I woke up in a daze. It was the first official day of Burning Man but I had been there almost a week. Hammering, stomping, sweating, just getting dusty, helping build our camp. My legs dangling limp in my sleeping bag, sore from the week’s work. I embraced my pillow, listening to the flow of my blood. The rhythm slow and sluggish. Its tune relaxing me. My thoughts, the lyrics.
The Stereo.Bot structure was almost done. This gigantic horseshoe artifact was a latticework of metal, curses, and sweat. Today was the day for us to try and raise this monstrosity fifteen feet off the ground. It would take more than our hands to throw this up in the air. And despite the insistence of the ATLiens, it would have to be done with care. The work order was in and heavy equipment was on the way. Aww machinery, I thought. You always make the job easier. I nestled my bed and took a deep breath.
Something was off. I sat up and inhaled. That smell. The humidity—it’s too high. I started to pay attention to the sounds outside my tent and at that moment my suspicions were confirmed. A flash from outside lit my dome. I waited. Counting to myself. A moment later the shock wave rattled my tent. Fifteen seconds. The tent shaking with the familiar growl of Nature’s roar. Lying back down, I waited. Once again my tent lit up like the flash box of a photographer. I started counting. Twelve seconds. The lightning was getting closer.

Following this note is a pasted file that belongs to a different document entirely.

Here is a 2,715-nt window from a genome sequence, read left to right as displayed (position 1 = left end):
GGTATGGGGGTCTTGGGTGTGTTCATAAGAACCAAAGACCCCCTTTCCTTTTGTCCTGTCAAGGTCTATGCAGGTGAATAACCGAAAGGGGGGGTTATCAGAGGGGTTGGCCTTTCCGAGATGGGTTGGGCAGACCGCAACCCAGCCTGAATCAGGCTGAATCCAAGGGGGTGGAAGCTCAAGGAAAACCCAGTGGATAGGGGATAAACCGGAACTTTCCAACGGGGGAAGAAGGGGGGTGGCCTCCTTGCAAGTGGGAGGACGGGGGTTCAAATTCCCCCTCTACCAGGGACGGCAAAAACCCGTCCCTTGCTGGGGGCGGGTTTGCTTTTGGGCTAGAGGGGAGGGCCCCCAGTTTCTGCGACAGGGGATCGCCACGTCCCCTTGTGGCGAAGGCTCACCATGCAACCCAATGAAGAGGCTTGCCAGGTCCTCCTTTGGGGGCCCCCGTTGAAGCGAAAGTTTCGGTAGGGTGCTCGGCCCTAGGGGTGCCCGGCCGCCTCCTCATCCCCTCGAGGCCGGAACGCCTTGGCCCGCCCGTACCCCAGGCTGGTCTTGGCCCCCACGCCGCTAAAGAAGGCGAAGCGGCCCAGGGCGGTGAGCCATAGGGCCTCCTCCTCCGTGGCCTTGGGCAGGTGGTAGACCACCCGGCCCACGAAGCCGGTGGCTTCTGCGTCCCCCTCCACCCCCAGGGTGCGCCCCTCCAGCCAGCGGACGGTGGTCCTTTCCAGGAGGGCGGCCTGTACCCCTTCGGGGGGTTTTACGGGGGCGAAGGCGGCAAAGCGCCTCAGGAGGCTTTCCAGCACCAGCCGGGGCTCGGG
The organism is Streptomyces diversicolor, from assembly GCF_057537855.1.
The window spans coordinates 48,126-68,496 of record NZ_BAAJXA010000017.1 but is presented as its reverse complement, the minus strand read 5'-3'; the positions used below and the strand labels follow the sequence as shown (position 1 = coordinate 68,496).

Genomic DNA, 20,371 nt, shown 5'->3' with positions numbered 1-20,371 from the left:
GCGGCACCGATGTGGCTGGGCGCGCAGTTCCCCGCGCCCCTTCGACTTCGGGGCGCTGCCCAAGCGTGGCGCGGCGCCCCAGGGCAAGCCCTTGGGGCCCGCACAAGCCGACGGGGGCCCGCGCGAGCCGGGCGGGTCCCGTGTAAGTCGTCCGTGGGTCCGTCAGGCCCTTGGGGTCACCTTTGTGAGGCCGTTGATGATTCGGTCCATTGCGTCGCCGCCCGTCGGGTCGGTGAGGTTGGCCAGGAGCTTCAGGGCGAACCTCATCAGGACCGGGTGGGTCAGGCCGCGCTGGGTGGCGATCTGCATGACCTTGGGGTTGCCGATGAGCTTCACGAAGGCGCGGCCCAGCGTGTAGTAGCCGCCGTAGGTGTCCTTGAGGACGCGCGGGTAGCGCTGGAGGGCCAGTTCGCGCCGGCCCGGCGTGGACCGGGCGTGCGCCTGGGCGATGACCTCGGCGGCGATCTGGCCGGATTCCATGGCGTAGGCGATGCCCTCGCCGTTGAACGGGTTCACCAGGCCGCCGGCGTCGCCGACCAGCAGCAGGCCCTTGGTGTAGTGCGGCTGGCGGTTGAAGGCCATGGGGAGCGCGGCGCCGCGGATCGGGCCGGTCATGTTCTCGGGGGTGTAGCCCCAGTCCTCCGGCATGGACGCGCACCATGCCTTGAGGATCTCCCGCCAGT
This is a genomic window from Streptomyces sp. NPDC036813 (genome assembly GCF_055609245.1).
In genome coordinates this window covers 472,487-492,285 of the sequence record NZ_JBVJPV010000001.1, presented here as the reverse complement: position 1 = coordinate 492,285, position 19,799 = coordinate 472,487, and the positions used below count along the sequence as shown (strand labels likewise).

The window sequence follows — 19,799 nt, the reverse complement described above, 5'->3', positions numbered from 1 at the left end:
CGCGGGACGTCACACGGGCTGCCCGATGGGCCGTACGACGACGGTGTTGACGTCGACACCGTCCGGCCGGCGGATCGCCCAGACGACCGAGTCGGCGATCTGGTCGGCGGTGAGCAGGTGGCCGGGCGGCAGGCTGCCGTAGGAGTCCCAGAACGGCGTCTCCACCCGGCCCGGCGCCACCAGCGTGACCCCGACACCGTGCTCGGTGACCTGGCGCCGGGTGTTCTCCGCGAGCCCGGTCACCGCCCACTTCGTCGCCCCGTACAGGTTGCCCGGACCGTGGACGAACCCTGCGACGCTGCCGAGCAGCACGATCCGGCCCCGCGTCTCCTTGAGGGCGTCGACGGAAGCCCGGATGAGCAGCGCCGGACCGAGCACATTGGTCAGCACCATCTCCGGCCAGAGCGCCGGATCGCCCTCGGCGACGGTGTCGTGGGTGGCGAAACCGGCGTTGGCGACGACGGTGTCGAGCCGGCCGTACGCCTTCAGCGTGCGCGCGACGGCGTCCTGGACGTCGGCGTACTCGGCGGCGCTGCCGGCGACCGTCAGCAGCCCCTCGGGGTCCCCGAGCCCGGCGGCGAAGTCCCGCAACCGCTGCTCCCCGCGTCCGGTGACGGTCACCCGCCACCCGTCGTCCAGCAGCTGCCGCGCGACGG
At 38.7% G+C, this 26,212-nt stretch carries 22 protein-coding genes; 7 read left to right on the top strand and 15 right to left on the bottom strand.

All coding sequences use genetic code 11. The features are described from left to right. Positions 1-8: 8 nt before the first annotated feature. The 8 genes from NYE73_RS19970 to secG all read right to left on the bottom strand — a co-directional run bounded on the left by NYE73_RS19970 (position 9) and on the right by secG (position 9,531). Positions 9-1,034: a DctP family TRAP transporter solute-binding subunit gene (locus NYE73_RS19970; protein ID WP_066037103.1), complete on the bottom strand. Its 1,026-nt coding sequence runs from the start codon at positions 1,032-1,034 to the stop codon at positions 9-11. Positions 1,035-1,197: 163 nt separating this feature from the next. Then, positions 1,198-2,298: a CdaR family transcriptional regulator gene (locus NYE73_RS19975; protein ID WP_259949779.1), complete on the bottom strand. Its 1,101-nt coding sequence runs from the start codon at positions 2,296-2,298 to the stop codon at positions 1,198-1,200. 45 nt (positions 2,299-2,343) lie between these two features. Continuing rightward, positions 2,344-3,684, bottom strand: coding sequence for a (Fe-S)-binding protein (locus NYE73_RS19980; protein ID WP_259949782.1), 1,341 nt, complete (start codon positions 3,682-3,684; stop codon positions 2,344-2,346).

Voices outside. The storm had caught the camp’s attention. Everything was grounded. The gates to Burning Man were closed. Cars could not drive. The heavy equipment we had requested could not go anywhere. Bikes were useless. Machinery foiled by nature. Take a few steps in the wet gypsum earth and you were wearing your very own pair of clay clogs. Removing my new mud kicks I shuffled back into my tent and the harmony of my bed.
For now the pressure was off. Work to be done another day. My consciousness began to wane as the soft pitter patter of the rain strummed my mind. The organic tune singing me to sleep. Blood on the bass, playing backup. No more thoughts in my mind. This was an instrumental. The distant rumble of the fleeting storm continuing on its path towards the emptiness of the desert as I drifted off into my own hallowed dreams.